The Mission, a local faith-based charity for 74 years, serves three meals a day to hundreds of homeless from its Pioneer Square headquarters. Once a month, every third Saturday, the non-profit heads to City Hall Park to hand out food and water to the homeless outside the county courthouse (“drive-by foodings,” the charity called it).

In October, city workers approached Mission volunteers and asked them to stop, Parish said. “We’re just trying to help, and I don’t understand why the city want to interfere with an organization that’s been around since 1939,” he added. “I’d think they’d want to get onboard and encourage us to help.”

The primary issue is that the Mission didn’t have a permit to serve food outdoors, said David Takami, spokesman for the Seattle Human Services Department, which oversees homeless issues in the city. The secondary issue is with food safety and the safety of volunteers, he added.

“We certainly appreciate that good (they’re doing) and their work,” Takami said. “But this has been the case where there are a lot of meals served at one time to the same population on the same day. It creates a possible food waste issue, garbage, and in that case a rodent issue.

Takami said the city is working with the Mission and encouraging it to partner with existing groups, such as OSL, which has been serving meals underneath the interstate at 6th and Cherry for years.

“We wash the site, we wash the benches, we make sure it’s as safe as possible,” said Beverly Graham, who founded the group, which started serving meals in local parks decades ago. “When you’re serving somebody in a park you don’t know where they’re taking that trash and that garbage, so that’s very difficult.”

“It just is a better way to make use of people’s good intentions,” added Leslie Smith of the Pioneer Square Alliance. “People come downtown with good intentions, but it makes messes in parks, there are issues of food health practices, safety, etc. What the city’s trying to do is to use the good intentions of volunteers to use their best.”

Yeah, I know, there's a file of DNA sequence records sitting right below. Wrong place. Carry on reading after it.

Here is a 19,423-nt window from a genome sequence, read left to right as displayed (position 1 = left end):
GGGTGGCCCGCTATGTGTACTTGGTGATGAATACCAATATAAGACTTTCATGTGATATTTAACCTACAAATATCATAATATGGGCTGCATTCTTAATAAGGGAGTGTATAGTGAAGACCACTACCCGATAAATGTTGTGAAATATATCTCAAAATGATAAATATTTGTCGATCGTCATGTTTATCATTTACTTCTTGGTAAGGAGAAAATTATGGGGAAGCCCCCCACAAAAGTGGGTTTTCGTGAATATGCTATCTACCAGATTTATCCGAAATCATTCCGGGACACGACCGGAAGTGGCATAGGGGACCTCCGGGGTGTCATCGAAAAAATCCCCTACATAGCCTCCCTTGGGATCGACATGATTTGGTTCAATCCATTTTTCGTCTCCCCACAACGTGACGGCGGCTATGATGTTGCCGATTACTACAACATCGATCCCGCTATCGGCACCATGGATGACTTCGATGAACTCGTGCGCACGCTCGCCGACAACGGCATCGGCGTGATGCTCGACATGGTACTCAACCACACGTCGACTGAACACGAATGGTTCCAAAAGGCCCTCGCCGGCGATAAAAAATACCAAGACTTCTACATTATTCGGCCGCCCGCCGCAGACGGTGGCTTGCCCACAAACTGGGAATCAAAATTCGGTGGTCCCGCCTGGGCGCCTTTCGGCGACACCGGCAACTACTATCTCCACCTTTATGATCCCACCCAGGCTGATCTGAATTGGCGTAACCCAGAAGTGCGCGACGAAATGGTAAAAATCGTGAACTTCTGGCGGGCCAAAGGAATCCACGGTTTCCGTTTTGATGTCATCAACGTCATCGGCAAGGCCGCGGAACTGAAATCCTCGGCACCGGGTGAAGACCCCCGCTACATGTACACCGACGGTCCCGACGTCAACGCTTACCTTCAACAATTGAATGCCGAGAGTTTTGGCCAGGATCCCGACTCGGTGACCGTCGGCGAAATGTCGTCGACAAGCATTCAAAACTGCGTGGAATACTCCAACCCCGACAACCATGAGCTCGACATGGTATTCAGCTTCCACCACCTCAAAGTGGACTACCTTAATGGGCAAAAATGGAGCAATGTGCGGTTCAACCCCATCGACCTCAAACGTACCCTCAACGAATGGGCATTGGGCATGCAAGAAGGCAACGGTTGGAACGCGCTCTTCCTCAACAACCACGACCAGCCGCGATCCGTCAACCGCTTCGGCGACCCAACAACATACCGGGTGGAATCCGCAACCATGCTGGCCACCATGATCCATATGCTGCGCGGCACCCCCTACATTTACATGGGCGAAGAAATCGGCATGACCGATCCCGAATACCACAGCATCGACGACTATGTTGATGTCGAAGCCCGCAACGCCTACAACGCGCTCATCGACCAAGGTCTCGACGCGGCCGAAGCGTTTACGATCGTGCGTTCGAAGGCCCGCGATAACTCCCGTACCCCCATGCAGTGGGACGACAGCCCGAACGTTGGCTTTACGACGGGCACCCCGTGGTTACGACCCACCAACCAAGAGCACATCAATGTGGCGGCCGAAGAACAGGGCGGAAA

Parish said he understands the concern, but after serving the city of generations, just can’t get past how serving meals could stir up so much controversy. “We’ll do whatever they want us to do, but let us serve. We serve 300 meals a day here (indoors),” he said. “I’d think they’d want to get onboard and encourage us to help.”

City officials are concerned about trash, rats, and safety? Where were they when Occupy Seattle turds trashed Seattle Community College with drug use, drinking, trash and rats on campus?

And why, after three years of serving the homeless, has the City now started to notice? The homeless and rodents have been in that area for plenty of years. Sounds like nothing more than the City trying to garner more revenue through a permit.

DCG

 

 

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Seattle Seahawks create fund for team's "justice and equality" cause

michael bennett

Seahawks player Bennett (l) and his buddy the cop-hater Kaepernick.

They aren’t getting a dime from me. Donate some of that millions of dollars the “oppressed” players make.
From MyNorthwest.com: Amid a national conversation about NFL protests during the national anthem, the Seahawks have created a charity to “help build a more compassionate and inclusive society.”
An announcement Friday states:
In an effort to create lasting change and build a more compassionate and inclusive society, we are launching the Seahawks Players Equality & Justice for All Action Fund to support education and leadership programs addressing equality and justice. We invite you to join us in donating and taking action.
The announcement is short on specifics of exactly how the fund will contribute to “education and leadership programs addressing equality and justice.” The effort, however, is a component fund of the Seattle Foundation, which supports philanthropic remedies to disparities between rich and poor.
To get the fund going, the Seahawks are reaching out to 12s and all football fans to donate in a crowdfunding-style campaign. Fans can give once or set up a monthly donation. Donations can be made here.
DCG

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Mitt Romney Fights Heavyweight Boxing Champ Evander Holyfield

image
Mitt Romney lasts 2 rounds against Holyfield in boxing match
By BRIAN SKOLOFF (Associated Press)
May 16, 2015 1:35 AM
AP – Sports
SALT LAKE CITY (AP) — Former Republican presidential candidate Mitt Romney and five-time heavyweight boxing champion Evander Holyfield squared off in the ring Friday at a charity fight night event in Salt Lake City.